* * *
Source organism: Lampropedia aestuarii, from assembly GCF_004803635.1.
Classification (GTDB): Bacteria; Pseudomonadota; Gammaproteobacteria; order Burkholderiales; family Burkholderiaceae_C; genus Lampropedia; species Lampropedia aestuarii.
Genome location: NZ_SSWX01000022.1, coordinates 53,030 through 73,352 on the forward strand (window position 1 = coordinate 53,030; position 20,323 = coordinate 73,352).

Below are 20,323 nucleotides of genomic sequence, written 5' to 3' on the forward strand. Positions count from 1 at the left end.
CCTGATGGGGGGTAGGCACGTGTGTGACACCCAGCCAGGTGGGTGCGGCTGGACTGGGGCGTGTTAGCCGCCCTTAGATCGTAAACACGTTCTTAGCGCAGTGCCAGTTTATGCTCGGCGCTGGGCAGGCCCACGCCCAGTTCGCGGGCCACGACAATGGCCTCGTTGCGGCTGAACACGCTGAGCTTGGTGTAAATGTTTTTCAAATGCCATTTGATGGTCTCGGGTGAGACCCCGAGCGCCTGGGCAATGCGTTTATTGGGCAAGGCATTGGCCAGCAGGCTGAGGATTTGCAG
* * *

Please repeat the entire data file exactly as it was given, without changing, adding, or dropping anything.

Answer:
Source organism: Lampropedia aestuarii, from assembly GCF_004803635.1.
Classification (GTDB): Bacteria; Pseudomonadota; Gammaproteobacteria; order Burkholderiales; family Burkholderiaceae_C; genus Lampropedia; species Lampropedia aestuarii.
Genome location: NZ_SSWX01000022.1, coordinates 53,030 through 73,352 on the forward strand (window position 1 = coordinate 53,030; position 20,323 = coordinate 73,352).

Below are 20,323 nucleotides of genomic sequence, written 5' to 3' on the forward strand. Positions count from 1 at the left end.
CCTGATGGGGGGTAGGCACGTGTGTGACACCCAGCCAGGTGGGTGCGGCTGGACTGGGGCGTGTTAGCCGCCCTTAGATCGTAAACACGTTCTTAGCGCAGTGCCAGTTTATGCTCGGCGCTGGGCAGGCCCACGCCCAGTTCGCGGGCCACGACAATGGCCTCGTTGCGGCTGAACACGCTGAGCTTGGTGTAAATGTTTTTCAAATGCCATTTGATGGTCTCGGGTGAGACCCCGAGCGCCTGGGCAATGCGTTTATTGGGCAAGGCATTGGCCAGCAGGCTGAGGATTTGCAG